Resources | OHI Toolkit | Option 2: Currently Offers On-Site Dental Services | Expansion/Addition of Off-Site Direct Services
Health centers may expand off-site direct dental services through the provision of care in hospital-based dental programs. Health centers can consider a hospital-based dentistry program to help provide oral health services for people with complex medical, cognitive, physical, and psychological conditions requiring additional management skills and resources. The following checklist can be used in planning for a hospital-based dental program:
Conduct a community needs assessment.
Create an operation and capital expense budget, identifying the cost for staffing, supplies and capital equipment. The HRSA OHI funding can be used to purchase dental equipment.
Review HRSA’s requirements on defining scope or project and policy for requesting changes.
Recruit, privilege, and credential staff interested in providing care in a hospital setting
Understand the hospital environment and quality assurance/improvement activities (i.e., accrediting organization, national, state, and local health standards, etc).
Determine equipment needs for the operating room.
Prepare necessary forms and establish workflows needed in preparation for surgical cases (i.e., appropriate documentation, informed consent, etc.)
Understand insurance requirements (i.e. pre-authorizations).
Consider leveraging a case manager.
Prepare sites for clinical care through provider and staff training and education.
Establish an ongoing program evaluation process.
For more information on these steps, access NNOHA’s white paper on hospital-based dentistry for health centers and NNOHA’s presentation, Health Centers and Hospital-Based Dentistry. A NNOHA promising practice, Hospital-Based Early Childhood Caries Intervention discusses early childhood caries intervention through hospital-based dentistry. Another NNOHA promising practice, Establishing a Dental Clinic in a Hospital Emergency Department, features a health center’s experience in implementing a dental clinic in a local hospital as an emergency room diversion strategy for patients experiencing dental problems.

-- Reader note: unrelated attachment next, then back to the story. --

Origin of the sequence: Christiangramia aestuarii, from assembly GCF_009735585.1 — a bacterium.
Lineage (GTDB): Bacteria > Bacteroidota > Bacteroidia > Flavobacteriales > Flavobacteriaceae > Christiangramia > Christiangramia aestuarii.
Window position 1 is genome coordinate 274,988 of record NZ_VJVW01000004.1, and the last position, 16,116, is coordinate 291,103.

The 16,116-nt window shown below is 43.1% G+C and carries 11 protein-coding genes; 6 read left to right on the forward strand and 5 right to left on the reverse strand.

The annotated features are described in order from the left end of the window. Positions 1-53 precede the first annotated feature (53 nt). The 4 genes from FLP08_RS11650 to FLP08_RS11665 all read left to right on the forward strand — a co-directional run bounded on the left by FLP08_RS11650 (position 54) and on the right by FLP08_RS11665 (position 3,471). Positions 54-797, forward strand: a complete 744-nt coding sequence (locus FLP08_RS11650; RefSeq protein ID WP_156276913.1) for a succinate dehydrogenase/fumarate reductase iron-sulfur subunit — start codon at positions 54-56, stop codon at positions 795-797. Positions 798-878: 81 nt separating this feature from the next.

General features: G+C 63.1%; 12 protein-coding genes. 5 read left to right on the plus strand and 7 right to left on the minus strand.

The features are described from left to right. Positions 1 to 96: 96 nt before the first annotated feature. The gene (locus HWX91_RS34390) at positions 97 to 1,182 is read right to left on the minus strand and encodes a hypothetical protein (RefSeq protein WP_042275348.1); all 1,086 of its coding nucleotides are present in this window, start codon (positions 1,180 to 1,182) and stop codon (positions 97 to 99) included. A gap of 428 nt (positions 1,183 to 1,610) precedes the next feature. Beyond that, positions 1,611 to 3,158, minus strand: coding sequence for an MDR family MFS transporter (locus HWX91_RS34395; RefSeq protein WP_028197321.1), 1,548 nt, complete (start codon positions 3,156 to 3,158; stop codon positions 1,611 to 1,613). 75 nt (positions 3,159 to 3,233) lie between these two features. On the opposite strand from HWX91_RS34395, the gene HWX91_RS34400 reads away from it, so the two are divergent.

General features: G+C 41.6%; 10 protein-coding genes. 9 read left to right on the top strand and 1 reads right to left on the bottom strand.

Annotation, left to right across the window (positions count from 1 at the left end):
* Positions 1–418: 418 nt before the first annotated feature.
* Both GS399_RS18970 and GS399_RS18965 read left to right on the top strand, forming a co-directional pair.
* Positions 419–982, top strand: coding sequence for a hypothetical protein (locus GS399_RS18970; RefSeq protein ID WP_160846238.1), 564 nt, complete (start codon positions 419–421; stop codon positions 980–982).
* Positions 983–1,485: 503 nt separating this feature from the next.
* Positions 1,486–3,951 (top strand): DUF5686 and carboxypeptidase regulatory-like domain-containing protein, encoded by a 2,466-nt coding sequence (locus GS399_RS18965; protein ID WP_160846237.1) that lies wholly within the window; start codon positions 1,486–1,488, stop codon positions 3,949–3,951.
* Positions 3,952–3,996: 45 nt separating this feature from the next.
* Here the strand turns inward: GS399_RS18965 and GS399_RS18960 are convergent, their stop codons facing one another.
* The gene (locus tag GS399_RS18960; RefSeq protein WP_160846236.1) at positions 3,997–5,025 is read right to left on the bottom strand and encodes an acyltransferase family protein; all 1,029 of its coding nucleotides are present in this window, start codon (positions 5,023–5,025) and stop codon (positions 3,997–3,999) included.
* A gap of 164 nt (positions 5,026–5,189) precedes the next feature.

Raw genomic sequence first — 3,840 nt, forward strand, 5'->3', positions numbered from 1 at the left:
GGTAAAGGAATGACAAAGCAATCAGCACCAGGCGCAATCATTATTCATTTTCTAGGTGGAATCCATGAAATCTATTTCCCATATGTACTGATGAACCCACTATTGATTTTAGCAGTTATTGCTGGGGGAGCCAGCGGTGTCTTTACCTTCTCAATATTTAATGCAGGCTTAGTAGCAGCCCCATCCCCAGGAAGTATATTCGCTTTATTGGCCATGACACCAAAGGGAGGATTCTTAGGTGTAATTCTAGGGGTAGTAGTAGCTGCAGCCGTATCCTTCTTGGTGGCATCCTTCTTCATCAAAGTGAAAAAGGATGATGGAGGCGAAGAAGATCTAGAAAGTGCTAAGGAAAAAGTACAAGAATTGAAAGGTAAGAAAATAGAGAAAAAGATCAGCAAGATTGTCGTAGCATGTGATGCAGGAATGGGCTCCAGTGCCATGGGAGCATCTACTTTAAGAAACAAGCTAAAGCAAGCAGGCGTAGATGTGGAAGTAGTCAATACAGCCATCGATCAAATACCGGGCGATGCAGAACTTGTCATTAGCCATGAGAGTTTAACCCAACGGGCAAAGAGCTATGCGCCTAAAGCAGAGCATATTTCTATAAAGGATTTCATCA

Health centers may also consider an emergency room (ER) diversion program which can include establishing a satellite site in a local hospital. The American Dental Association (ADA) has some resources on ER diversion like this fact sheet on reducing health care costs through ER diversion. They also have step-by-step guides on developing an ER diversion program. The Association of State and Territorial Dental Directors’ (ASTDD) Best Practice Approach Report, Emergency Department Referral Programs for Non-Traumatic Dental Conditions provides a description of the ER diversion strategy, guidelines and recommendations, research evidence, best practices, and examples.
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